General Cardiology Health Care

Staying Alive — Start The Heart Foundation taking off in Louisville

My friend and colleague William Dillon (@wmdillon) is an interventional cardiologist. He and his wife Sally have started a non-profit foundation called Start the Heart Foundation. Their goal is to improve survival of patients who suffer cardiac arrest in Louisville Kentucky. The odds of surviving cardiac arrest here in Louisville are dismal: more than 90% die.

Screen Shot 2014-11-13 at 6.21.25 AMStart the Heart Foundation uses a novel means to achieve their goal. They send premedical student interns to the community to teach hands-only CPR. The youngsters go to schools, corporations and community centers. They teach and teach and teach.

The local TV station WHAS11 aired this story yesterday. Veteran journalist Rachel Platt did a fantastic job. The coverage includes a man whose wife used CPR to save his life.

There is a lot to like about the Start the Heart Foundation. The organization is gaining traction in the community. We look forward to a day when our city can boast cardiac arrest survival rates similar to those in Seattle Washington or Rochester Minnesota.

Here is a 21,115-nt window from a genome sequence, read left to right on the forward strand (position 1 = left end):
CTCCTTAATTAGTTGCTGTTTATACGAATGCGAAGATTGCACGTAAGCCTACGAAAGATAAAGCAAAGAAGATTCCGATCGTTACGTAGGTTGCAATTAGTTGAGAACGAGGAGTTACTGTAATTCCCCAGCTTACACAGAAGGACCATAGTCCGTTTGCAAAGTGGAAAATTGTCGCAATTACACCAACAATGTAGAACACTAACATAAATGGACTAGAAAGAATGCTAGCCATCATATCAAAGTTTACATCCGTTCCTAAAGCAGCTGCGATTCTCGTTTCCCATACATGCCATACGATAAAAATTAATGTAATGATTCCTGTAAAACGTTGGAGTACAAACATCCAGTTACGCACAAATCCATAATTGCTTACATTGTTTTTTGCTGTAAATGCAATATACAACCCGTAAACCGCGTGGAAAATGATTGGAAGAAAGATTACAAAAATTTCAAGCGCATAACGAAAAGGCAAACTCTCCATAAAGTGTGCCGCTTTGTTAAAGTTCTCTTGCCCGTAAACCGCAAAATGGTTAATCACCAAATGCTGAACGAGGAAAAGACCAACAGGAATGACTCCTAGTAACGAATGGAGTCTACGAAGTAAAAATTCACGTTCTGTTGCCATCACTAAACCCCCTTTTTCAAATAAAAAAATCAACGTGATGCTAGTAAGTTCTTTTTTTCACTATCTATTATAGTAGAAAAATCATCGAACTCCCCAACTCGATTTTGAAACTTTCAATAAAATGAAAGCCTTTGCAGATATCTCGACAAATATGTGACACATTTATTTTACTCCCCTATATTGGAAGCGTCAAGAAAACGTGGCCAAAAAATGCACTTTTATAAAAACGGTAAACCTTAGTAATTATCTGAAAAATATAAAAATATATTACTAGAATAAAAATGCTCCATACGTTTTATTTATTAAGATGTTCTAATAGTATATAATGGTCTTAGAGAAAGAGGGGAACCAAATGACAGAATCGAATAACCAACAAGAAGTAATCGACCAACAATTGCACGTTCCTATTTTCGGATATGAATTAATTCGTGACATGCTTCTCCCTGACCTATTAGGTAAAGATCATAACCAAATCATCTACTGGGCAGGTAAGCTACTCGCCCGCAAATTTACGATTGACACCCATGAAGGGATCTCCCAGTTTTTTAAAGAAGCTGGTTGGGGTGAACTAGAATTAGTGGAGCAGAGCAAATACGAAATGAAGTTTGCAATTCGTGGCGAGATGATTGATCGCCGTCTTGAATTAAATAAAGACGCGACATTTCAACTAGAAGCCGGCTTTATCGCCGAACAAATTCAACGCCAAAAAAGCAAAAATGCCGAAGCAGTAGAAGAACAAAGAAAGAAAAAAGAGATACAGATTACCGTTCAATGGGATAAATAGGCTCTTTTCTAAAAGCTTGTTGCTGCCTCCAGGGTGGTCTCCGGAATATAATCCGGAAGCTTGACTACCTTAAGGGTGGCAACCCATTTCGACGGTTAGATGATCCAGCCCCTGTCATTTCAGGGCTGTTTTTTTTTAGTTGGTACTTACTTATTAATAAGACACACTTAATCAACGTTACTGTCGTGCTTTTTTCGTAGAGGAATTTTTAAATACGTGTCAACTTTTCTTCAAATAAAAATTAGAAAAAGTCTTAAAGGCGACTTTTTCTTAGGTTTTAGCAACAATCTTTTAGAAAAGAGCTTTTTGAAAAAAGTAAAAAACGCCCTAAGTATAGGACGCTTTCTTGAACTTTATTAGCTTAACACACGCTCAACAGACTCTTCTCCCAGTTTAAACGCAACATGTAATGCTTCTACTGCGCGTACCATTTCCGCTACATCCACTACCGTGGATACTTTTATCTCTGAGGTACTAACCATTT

The website has a button for tax-deductible donations.

One closing note: People who learn CPR are most likely to use their skills on a loved one. That’s big.


Full disclosure: I am a board member of Start the Heart Foundation

4 replies on “Staying Alive — Start The Heart Foundation taking off in Louisville”

Thanks Ken. I agree. Rachel Platt and WHAS did a terrific job. They deserve credit for the professionalism of their coverage of this important topic. Journalism is supposed to serve the greater good of the community. They did this.

Would you please comment on the outcomes of CPR? In the NYT there have been a couple of articles about broken ribs, broken sternums and diminished capacity after CPR. These are injuries that require recovery, and in the elderly are significant. I’m 62, my husband is 68 and we are firmly on the fence as to whether or not we would want CPR. Living is good, but living in a diminished state with brain damage is not appealing. What happens to people after CPR? I don’t know how to make a decision on this because I can’t find any good data.

This is why the movement to require CPR certification as a requirement for high school graduation is so important. That is the most cost effective method to certify the greatest number of individuals.

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